In the early days of the telephone if you wanted to make a call you had to ask the local telephone operator to establish the connection for you. However, that all changed thanks to an American undertaker living in Kansas. Indeed had Almon B Strowger been the only undertaker in that city then maybe history would have taken a different course. For Almon was convinced that his business was suffering because the local telephone operator was the wife of his competitor. So when someone picked up the phone and asked to be connected to the undertaker, Almon had his suspicions that the operator was connecting such calls to his competitor and not him!
Strowger therefore set about eliminating the operator and in so doing patented the automatic telephone switch in 1891. To make this switch work, the humble telephone also had to undergo a transformation and acquire a rotary dial. Now, if someone wanted to make a call, they could dial the number from their telephone handset with each number generating a series of electrical pulses that drove the electro-mechanical switch at the exchange to connect the call. The world’s first Strowger automatic telephone exchange opened in La Porte, Indiana in 1892.
The UK would have to wait until the 18th May 1912 before the first Strowger exchange opened in Epsom, London. All of the equipment for this exchange was manufactured by the Automatic Electric Company and imported from America via the Automatic Telephone Manufacturing Company which had established its premises at Edge Lane, Liverpool in 1911. Strowger switches were adopted throughout the telephone network and the technology would go on to deliver 83 years of service. The last of the UK's Strowger exchanges was taken out of service on 23rd June 1995 at Crawford in Scotland.
In celebration of the 100th anniversary of the arrival of the first Strowger automatic telephone exchange in the UK, we have decided to create a full working demonstration unit that can be used to show the basic principles of how a telephone exchange works (the technology may have advanced but the underlying functions are still fundamentally the same) and at the same time preserve another piece of telecommunications history. This is the story of how we built our Salford Strowger project.
Our planned system comprised two group selectors, one final selector and three telephones. This will allow us to represent 4 number dialling, the first two numbers being handled by each of the two group selectors and the last two digits by the final selector. Each telephone will connect to the first group selector via its own uniselector and a ringing machine will provide all of the associated tones. With this arrangement we will be able to make one phone call from any telephone to either one of the remaining two. If you then try and make a call using the third telephone, appropriate busy tones will be heard. A key feature of this unit is that it must be portable and so the whole thing will be constructed on its own purpose built trolley as shown below.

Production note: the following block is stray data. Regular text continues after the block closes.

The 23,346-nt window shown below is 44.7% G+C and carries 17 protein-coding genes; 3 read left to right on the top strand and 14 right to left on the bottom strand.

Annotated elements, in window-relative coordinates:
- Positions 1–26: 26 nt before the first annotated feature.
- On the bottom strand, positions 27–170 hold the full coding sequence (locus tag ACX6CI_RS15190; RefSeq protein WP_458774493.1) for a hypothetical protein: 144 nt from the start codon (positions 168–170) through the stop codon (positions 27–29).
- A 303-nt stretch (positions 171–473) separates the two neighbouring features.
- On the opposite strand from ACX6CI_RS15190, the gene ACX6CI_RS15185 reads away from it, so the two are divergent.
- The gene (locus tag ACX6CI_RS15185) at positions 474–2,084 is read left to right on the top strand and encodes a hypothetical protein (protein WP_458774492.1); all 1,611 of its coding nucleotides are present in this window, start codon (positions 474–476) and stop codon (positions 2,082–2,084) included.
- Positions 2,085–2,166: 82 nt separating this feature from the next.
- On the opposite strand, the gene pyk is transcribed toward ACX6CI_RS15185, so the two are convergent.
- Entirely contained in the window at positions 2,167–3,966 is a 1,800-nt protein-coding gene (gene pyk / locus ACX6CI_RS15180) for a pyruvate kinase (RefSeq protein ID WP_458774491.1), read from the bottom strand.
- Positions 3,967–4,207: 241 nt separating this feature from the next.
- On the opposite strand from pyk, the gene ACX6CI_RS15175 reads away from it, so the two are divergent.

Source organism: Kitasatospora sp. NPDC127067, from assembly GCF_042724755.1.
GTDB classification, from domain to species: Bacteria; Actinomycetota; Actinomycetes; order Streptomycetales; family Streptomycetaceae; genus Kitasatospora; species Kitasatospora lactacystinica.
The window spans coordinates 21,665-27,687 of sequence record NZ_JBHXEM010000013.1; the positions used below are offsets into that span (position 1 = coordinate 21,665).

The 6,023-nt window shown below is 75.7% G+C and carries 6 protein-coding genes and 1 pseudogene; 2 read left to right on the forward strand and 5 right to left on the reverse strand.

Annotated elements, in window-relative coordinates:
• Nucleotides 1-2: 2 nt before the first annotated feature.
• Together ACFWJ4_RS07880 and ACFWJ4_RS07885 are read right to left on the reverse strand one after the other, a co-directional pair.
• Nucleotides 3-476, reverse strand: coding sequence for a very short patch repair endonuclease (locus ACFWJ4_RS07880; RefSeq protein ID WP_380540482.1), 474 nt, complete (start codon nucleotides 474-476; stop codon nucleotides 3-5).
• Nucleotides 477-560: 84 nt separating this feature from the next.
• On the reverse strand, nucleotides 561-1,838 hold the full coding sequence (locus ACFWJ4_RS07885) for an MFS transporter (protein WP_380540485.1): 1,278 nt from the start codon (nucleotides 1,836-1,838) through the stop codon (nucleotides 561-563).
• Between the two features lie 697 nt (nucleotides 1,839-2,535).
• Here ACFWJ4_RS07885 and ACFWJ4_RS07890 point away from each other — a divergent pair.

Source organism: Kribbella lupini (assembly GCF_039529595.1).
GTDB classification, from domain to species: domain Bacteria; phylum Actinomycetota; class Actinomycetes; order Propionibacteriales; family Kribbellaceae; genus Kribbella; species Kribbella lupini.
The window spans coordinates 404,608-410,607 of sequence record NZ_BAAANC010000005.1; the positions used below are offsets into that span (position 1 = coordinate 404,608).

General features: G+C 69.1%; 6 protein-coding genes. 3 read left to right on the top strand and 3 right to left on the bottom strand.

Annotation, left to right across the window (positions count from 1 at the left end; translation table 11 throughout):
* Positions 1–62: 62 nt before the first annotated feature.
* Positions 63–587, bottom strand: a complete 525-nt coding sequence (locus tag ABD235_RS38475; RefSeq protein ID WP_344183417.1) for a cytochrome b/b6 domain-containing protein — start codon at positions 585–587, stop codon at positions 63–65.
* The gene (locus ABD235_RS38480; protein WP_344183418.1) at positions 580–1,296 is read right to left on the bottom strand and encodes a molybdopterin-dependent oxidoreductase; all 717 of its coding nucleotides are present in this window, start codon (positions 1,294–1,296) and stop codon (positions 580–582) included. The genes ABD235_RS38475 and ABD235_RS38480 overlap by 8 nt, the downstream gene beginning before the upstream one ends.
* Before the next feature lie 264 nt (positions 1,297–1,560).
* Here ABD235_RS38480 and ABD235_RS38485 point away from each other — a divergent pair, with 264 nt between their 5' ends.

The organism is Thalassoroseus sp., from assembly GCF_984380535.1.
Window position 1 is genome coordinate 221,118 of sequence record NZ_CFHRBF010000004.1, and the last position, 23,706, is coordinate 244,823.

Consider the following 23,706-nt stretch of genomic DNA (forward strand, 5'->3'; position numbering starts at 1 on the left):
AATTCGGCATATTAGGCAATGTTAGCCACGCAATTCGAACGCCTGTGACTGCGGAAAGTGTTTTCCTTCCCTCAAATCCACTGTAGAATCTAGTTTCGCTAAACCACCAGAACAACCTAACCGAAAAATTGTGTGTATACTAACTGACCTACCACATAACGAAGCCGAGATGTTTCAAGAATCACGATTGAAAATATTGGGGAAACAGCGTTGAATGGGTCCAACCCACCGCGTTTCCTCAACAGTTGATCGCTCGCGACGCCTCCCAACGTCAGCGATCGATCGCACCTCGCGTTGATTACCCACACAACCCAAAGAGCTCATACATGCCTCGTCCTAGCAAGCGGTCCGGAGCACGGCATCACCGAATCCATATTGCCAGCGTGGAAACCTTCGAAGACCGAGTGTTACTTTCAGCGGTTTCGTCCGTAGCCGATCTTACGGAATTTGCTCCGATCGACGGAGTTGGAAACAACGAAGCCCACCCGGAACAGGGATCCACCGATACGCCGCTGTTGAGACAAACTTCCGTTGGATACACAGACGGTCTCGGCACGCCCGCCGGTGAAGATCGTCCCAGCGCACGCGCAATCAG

Stage 1: (May 2012)
The first stage of the project was to assemble and assess the kit of Strowger parts we had collected over a number of years. This comprised a range of Strowger selectors and the associated specialist tools.
Stage 2: (May 2012)
We were extremely fortunate to enlist the help of Strowger trained Openreach engineer, Andy Simmons who joined the project. Taking advantage of BT's Corporate staff volunteering scheme and supplementing this with his own personal time, Andy was able to devote a number of days to our project.
Stage 3: (June 2012)
We are fortunate within the School of Computing, Science and Engineering in that we have our own dedicated mechanical workshop which is managed by Michael Clegg. Michael took responsibility for building the basic metal framework and stand on which the Strowger demo unit would be mounted.
Stage 4: (July 2012)
The Strowger selectors are put in place, lined up with their switch contacts and the initial wiring is made from the power supply and ringing machine.
Stage 5: (July 2012)
The final selector is tested using an engineer's butt unit and it worked as you can see from watching this video clip! In this test we are using the butt unit (out of shot) to dial two numbers. The first forces the selector to move upwards and the second to rotate to the right. When off-hook, the selector automatically resets itself. This is a 2000 type selector which means that under reset conditions, the wipers pass through the remainder of the switch bank before returning to the start position.
Stage 6: (July 2012)
It is now time to wire up the switch banks and to test both group selectors and the final selector. With two group selectors and one final selector we have created a system that can handle 4 digit numbering. The first stage is to connect the P wires for the selectors (top part of the switch bank). These allow each selector to find the next available selector in the hierarchy. Our system is a very small scale system and so, the first group selector finds the second and the second finds the final selector. We are only permitting certain numbers to be dialled and therefore several of the levels on each group selector will be connected to a busy signal (earth). Shown here are the switch banks and the wiring which is taken onto a rear patch panel.